I want to find solutions for matrices $A\in \mathbb{R}^{m\times n}$ and $B\in \mathbb{R}^{n\times m}$ in the following equations:

$$ \left\{ \begin{matrix} A^TM_1 = A^T(AB\odot M_2) \\ M_1B^T = (AB\odot M_2) B^T \end{matrix} \right., $$ where $M_1,M_2\in \mathbb{R}^{m\times m}$ are known invertible matrices, and $\odot$ represents Hardamard product. Through vectorization we can have the following equations: $$ \left\{ \begin{matrix} (I\otimes A^T) \operatorname{vec}(M_1) = (I \otimes A^T)\operatorname{diag}(\operatorname{vec}(M_2)) (I \otimes A)\operatorname{vec}(B) \\ (B\otimes I) \operatorname{vec}(M_1) = (B\otimes I)\operatorname{diag}(\operatorname{vec}(M_2)) (B^T\otimes I)\operatorname{vec}(A) \end{matrix} \right., $$ where $\otimes$ represents Kronecker product, $\operatorname{diag}()$ denotes the diagonal matrix. However, I'm stuck on this step. We get $\operatorname{vec}(B)$ in the first equation, but how to transform it into $(B\otimes I)$?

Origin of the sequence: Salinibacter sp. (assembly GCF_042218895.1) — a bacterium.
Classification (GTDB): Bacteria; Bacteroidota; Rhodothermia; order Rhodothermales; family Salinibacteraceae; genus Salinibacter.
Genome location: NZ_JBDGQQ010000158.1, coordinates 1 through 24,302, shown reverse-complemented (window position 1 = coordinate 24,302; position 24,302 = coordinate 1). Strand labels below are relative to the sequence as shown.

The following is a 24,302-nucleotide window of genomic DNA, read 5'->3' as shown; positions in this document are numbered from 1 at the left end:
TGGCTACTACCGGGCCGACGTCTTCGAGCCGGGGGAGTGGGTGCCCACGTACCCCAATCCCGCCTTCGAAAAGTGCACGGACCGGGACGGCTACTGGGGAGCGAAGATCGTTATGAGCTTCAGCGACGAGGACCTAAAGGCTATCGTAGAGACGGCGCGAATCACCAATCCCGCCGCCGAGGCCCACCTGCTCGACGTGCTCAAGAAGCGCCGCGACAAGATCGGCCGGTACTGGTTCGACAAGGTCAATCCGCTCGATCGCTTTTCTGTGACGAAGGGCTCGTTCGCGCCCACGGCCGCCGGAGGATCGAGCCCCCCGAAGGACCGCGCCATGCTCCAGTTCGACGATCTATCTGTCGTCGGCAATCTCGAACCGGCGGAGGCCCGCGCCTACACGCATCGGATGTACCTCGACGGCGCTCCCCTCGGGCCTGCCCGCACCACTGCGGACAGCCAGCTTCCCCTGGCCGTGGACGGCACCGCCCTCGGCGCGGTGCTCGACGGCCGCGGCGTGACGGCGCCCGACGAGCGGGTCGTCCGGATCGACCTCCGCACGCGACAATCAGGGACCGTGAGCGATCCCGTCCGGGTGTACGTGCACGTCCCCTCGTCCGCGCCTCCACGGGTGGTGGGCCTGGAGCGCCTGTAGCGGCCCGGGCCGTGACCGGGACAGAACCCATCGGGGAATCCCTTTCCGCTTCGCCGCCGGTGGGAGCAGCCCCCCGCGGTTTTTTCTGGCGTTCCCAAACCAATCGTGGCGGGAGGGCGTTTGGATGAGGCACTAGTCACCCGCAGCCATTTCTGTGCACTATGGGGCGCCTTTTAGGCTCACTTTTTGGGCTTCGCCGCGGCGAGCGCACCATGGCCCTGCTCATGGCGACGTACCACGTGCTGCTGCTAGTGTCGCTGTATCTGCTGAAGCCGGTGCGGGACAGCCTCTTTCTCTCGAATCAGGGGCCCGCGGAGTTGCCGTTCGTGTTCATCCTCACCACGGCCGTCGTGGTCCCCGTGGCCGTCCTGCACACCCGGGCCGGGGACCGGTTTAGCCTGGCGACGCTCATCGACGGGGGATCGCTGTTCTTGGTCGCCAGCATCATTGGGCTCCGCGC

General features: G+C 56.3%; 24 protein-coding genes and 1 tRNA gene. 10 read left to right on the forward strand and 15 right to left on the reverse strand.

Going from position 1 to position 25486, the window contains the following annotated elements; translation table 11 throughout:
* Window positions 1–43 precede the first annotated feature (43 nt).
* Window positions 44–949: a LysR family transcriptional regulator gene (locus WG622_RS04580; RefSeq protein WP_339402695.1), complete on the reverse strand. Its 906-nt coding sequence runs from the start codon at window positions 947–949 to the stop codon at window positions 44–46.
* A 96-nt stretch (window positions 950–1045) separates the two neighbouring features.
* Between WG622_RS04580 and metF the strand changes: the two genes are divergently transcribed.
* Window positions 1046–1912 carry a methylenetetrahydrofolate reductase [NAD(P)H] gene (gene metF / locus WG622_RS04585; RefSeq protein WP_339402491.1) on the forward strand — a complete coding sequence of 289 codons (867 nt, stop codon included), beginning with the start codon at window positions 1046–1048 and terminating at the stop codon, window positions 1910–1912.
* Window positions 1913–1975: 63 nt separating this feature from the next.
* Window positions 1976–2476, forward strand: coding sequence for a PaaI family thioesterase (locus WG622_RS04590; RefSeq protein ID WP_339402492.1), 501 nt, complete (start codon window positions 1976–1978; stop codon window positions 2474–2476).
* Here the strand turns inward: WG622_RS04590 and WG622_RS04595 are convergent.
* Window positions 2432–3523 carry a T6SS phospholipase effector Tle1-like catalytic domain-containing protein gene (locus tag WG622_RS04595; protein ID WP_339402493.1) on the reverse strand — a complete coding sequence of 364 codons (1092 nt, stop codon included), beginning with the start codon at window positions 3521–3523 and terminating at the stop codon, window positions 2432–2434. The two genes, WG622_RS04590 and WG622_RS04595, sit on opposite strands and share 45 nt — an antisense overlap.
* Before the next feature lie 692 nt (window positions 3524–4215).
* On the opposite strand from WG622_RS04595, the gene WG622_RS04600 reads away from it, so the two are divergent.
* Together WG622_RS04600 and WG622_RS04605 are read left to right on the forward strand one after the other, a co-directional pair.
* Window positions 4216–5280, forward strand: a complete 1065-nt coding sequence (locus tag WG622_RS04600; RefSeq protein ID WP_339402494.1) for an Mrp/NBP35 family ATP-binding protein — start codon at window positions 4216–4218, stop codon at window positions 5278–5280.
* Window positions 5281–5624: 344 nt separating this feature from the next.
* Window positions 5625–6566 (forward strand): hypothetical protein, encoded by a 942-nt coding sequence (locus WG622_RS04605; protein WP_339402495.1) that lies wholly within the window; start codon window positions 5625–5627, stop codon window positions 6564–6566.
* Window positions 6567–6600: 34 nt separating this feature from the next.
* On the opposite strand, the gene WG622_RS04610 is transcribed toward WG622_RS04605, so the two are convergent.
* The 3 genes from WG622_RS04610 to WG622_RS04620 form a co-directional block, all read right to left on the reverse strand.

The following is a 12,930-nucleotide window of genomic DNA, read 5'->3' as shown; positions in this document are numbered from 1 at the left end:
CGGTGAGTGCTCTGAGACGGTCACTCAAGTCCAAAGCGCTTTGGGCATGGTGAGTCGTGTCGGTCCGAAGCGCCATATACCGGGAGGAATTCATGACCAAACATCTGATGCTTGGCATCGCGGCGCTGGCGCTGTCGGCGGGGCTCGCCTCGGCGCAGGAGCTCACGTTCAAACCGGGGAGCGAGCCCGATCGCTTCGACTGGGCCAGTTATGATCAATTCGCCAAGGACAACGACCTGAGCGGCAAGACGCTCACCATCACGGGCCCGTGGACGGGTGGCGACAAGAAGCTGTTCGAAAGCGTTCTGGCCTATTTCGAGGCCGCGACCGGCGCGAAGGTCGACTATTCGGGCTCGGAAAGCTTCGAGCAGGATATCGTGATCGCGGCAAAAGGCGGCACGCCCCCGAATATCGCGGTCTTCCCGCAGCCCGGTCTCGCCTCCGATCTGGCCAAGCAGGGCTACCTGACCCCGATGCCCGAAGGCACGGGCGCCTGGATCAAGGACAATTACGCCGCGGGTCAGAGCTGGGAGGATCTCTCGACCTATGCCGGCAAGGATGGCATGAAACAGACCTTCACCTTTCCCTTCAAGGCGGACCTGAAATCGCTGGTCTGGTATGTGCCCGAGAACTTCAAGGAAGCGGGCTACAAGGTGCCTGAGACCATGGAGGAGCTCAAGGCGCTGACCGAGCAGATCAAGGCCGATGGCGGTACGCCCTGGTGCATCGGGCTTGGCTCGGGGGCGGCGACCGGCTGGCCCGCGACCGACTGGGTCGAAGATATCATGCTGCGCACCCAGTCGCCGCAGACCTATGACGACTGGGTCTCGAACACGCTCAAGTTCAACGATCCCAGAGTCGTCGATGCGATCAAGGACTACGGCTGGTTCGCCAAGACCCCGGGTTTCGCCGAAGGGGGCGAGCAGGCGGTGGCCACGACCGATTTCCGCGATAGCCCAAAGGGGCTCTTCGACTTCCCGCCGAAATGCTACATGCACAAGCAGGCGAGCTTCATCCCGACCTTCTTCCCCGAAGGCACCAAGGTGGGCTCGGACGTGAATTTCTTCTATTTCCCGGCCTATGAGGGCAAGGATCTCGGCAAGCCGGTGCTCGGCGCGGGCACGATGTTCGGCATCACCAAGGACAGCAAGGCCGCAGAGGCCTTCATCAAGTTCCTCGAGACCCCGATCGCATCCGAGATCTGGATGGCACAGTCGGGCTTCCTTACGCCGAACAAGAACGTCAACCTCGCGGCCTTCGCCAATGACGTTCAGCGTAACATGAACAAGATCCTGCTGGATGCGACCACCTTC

• $\begingroup$ Combine the equations $$\eqalign{ &(AB\odot M_2) = M_1 \\ &AB = (M_1\oslash M_2) \\ }$$ now pick any method (LU, QR, etc) to find acceptable factors $A,B$ $\endgroup$
    – greg
    Apr 21 at 17:27
  • $\begingroup$ @greg Well, $A$ is not a square matrix, so I don't think you can simply remove the $A^T$ on both sides. $\endgroup$
    – Mokoghost
    Apr 22 at 11:40

1 Answer 1


To expand on my comment, reduce the two equations to a single equation $$AB \;=\; C \;=\; (M_1\oslash M_2)$$ To solve this equation, randomly initialize $B\:$ then iterate using alternating pseudoinverses $$\eqalign{ &B \;\;= &B_0 \\ &k \;\;= &0 \\ &{\rm repeat} \\ &&A_{k+1} = CB_k^+ \\ &&B_{k+1} = A_{k+1}^+C \\ &&k = k+{\tt1} \\ &{\rm until}&\|C-A_kB_k\| \le 10^{-12} \\ }$$ If $m\le n$ this will converge in a single iteration (assuming that a solution exists).
Each $B_0$ usually leads to a different solution.
Since $AB=(AZ)(Z^{-1}B)$ for any invertible $Z$, an infinite number of solutions are possible.


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